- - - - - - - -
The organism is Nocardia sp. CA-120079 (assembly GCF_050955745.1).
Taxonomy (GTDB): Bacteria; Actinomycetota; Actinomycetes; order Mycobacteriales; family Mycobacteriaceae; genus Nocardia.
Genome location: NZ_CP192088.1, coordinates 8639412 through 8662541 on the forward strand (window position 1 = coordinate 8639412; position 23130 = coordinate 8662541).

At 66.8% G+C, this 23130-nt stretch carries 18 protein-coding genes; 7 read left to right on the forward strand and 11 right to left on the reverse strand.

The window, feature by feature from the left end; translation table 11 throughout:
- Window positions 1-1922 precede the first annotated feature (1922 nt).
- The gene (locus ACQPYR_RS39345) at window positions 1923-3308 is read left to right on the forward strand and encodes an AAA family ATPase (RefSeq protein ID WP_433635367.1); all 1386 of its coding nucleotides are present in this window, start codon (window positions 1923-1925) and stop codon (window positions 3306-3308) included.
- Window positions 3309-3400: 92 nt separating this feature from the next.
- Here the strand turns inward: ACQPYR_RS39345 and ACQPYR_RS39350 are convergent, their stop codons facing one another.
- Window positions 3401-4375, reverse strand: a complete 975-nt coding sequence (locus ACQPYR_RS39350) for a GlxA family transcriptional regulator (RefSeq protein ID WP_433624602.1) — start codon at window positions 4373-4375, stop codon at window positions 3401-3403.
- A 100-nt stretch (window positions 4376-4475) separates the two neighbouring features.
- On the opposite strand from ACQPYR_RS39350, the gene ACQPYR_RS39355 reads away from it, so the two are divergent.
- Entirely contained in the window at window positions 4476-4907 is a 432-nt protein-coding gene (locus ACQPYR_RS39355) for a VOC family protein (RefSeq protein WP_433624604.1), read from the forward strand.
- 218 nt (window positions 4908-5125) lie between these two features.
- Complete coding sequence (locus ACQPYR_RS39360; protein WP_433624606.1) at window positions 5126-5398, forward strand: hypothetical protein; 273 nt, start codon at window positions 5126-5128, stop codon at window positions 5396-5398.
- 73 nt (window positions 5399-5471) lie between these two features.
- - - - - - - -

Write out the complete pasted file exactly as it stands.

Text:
The organism is Nocardia sp. CA-120079 (assembly GCF_050955745.1).
Taxonomy (GTDB): Bacteria; Actinomycetota; Actinomycetes; order Mycobacteriales; family Mycobacteriaceae; genus Nocardia.
Genome location: NZ_CP192088.1, coordinates 8639412 through 8662541 on the forward strand (window position 1 = coordinate 8639412; position 23130 = coordinate 8662541).

At 66.8% G+C, this 23130-nt stretch carries 18 protein-coding genes; 7 read left to right on the forward strand and 11 right to left on the reverse strand.

The window, feature by feature from the left end; translation table 11 throughout:
- Window positions 1-1922 precede the first annotated feature (1922 nt).
- The gene (locus ACQPYR_RS39345) at window positions 1923-3308 is read left to right on the forward strand and encodes an AAA family ATPase (RefSeq protein ID WP_433635367.1); all 1386 of its coding nucleotides are present in this window, start codon (window positions 1923-1925) and stop codon (window positions 3306-3308) included.
- Window positions 3309-3400: 92 nt separating this feature from the next.
- Here the strand turns inward: ACQPYR_RS39345 and ACQPYR_RS39350 are convergent, their stop codons facing one another.
- Window positions 3401-4375, reverse strand: a complete 975-nt coding sequence (locus ACQPYR_RS39350) for a GlxA family transcriptional regulator (RefSeq protein ID WP_433624602.1) — start codon at window positions 4373-4375, stop codon at window positions 3401-3403.
- A 100-nt stretch (window positions 4376-4475) separates the two neighbouring features.
- On the opposite strand from ACQPYR_RS39350, the gene ACQPYR_RS39355 reads away from it, so the two are divergent.
- Entirely contained in the window at window positions 4476-4907 is a 432-nt protein-coding gene (locus ACQPYR_RS39355) for a VOC family protein (RefSeq protein WP_433624604.1), read from the forward strand.
- 218 nt (window positions 4908-5125) lie between these two features.
- Complete coding sequence (locus ACQPYR_RS39360; protein WP_433624606.1) at window positions 5126-5398, forward strand: hypothetical protein; 273 nt, start codon at window positions 5126-5128, stop codon at window positions 5396-5398.
- 73 nt (window positions 5399-5471) lie between these two features.